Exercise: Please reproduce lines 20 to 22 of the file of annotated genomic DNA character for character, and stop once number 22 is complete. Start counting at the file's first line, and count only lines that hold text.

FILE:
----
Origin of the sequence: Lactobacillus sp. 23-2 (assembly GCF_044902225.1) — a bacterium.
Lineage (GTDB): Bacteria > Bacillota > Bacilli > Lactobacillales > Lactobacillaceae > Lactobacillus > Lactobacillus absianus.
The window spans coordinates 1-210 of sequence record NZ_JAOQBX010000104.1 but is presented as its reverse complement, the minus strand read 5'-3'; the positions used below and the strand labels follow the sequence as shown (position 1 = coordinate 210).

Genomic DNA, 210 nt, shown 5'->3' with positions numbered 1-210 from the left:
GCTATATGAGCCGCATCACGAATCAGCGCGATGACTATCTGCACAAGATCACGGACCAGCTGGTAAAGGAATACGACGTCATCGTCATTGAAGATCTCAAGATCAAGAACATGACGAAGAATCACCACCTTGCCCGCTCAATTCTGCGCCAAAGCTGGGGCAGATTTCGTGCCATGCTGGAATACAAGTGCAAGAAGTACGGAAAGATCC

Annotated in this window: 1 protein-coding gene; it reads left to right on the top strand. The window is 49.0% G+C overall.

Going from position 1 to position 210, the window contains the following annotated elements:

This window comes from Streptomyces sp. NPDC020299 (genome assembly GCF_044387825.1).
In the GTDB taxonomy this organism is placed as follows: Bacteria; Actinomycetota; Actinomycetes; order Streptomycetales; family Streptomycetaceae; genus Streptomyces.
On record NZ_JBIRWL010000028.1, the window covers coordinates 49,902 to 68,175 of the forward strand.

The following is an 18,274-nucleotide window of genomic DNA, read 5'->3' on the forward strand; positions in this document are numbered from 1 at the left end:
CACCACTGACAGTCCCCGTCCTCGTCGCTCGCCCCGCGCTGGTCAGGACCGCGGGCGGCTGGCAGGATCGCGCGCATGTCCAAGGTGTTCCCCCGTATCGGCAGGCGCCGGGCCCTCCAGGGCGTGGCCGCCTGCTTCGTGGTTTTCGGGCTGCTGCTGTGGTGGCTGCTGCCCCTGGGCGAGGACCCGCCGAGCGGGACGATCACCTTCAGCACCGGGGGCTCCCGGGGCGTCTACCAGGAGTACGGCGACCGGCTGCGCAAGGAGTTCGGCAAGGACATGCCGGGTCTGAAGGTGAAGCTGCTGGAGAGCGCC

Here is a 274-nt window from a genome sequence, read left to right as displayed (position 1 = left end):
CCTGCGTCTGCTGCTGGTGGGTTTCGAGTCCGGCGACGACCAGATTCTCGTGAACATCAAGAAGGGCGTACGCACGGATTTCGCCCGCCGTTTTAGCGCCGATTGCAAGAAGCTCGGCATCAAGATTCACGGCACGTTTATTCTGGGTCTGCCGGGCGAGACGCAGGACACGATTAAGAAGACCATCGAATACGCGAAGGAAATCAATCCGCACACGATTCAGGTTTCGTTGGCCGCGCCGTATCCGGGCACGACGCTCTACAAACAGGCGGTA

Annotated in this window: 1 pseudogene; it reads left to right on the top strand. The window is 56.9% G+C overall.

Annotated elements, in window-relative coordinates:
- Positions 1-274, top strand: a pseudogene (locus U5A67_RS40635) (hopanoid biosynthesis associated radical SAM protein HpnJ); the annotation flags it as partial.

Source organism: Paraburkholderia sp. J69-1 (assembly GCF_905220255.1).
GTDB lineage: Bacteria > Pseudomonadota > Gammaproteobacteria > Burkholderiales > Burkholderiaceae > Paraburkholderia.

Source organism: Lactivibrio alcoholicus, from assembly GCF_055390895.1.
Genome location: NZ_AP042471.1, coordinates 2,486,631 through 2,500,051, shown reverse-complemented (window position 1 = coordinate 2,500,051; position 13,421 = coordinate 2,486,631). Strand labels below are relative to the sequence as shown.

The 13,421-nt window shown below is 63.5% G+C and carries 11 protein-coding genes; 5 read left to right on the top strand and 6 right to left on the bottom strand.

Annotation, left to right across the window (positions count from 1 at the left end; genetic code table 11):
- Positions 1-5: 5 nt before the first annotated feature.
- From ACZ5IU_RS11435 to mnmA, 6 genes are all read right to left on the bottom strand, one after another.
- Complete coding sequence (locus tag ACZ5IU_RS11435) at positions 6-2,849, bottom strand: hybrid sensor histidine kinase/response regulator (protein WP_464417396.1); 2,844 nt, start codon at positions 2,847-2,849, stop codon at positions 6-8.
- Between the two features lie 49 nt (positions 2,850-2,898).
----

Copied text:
Source organism: Lactivibrio alcoholicus, from assembly GCF_055390895.1.
Genome location: NZ_AP042471.1, coordinates 2,486,631 through 2,500,051, shown reverse-complemented (window position 1 = coordinate 2,500,051; position 13,421 = coordinate 2,486,631). Strand labels below are relative to the sequence as shown.

The 13,421-nt window shown below is 63.5% G+C and carries 11 protein-coding genes; 5 read left to right on the top strand and 6 right to left on the bottom strand.